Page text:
Movie Review – Maleficent: Sequel is missing the magic

by Shane Dillon
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I had a film review in the bag from Dublin, but for an exotic change here’s one filed all the way from a holiday in London instead, where a certain blockbuster sequel has winged its way to Leicester Square.

And a holiday (from reality) somewhere truly exotic (a dark fantasy land) is once again the order of the day for Maleficent: Mistress of Evil (Cert 12A, 119 mins), the somewhat unnecessary sequel to the smash-hit 2014 film.

While it won’t surprise anyone that the Hollywood bean counters have delivered a slightly tardy sequel, the film’s approach is something that won’t please everyone.

Much as with the eponymous first film, human relationships and emotion, filtered through an otherworldly being’s frame of reference, are at the heart of Mal 2 (a title shortcut I trust you’ll forgive).

Now fully grown up, the human princess Aurora (Elle Fanning) plans to marry her true love, Philip (Henry Dickinson), and needs but her fairy godmother Maleficent’s (Angelina Jolie) blessing and support to get her own fairytale ending.

Fat chance of that, however, as the same tensions between the human and fairy world that underpinned the first film are very much at the heart of this film.

Indeed, a bitter falling out between Maleficent and the prince’s wary parents soon has the mutual intense distrust held by the human and magical realms for each other spiralling out of control.

In short, war beckons – a war that, this time, fairies and even Maleficent herself can’t overcome.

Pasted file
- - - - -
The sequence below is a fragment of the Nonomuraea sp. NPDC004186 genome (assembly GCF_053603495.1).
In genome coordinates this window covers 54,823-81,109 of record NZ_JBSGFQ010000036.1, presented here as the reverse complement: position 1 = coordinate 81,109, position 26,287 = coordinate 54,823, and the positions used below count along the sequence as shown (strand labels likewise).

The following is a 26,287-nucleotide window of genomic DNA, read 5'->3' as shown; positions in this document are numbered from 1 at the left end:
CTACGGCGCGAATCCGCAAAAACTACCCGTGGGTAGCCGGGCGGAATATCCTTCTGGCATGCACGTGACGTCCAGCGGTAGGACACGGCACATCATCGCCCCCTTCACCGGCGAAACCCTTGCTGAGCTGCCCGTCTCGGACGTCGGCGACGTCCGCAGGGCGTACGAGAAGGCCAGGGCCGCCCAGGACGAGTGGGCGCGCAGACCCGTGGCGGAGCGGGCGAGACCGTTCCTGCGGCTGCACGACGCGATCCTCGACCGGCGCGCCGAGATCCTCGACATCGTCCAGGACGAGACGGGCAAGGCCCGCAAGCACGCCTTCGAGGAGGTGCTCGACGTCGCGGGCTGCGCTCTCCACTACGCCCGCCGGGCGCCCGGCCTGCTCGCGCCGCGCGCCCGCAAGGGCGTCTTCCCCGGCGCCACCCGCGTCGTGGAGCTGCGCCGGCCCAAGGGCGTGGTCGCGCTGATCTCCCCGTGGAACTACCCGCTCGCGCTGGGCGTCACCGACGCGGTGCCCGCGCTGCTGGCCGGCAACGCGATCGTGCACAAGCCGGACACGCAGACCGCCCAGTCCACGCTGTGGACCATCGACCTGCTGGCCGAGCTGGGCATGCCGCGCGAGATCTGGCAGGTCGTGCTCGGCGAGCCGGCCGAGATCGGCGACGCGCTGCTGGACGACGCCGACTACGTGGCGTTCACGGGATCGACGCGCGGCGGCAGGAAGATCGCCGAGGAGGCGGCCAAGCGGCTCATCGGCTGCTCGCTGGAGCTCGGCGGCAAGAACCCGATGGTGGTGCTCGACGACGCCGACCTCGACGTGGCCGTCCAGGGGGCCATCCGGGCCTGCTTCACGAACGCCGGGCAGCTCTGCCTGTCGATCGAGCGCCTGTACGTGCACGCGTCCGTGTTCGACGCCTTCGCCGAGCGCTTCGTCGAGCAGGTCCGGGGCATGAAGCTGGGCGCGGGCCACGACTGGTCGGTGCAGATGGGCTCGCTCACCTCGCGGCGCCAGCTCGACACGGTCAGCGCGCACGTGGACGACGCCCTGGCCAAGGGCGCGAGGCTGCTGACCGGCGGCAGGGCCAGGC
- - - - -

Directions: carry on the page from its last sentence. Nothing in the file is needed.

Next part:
As the Mal 2 trailers – again giving away too much – have revealed, Maleficent soon discovers other creatures similar to herself who hint at a greater destiny than even she had expected.

The stakes couldn’t be any higher, with war between the realms, a dark destiny to discover, and Aurora’s future happiness at stake…

That’s a good chunk of the film’s plot to chuck in; more than I’d prefer, but the trailers, ah, the trailers…

There’s a lot more than this to take in, but it’s too much, frankly, for what should have stayed a relatively simple tale about Maleficent’s growth as a character, or deeper development.

Instead, there’s a reliance on ugly CG violence and battles that detract, sometimes confusingly, from the core narrative at the heart of the film.

As Maleficent, Jodie is again great, and there’s some pretty solid support work here across the board.

However, bored is what you could be, because this dark, muddled mess isn’t quite worth getting in a flap over.

Despite the cast’s best efforts, this overcooked sequel is just missing the magic of the first film, and isn’t fairy well done….

  • Verdict: 5/10

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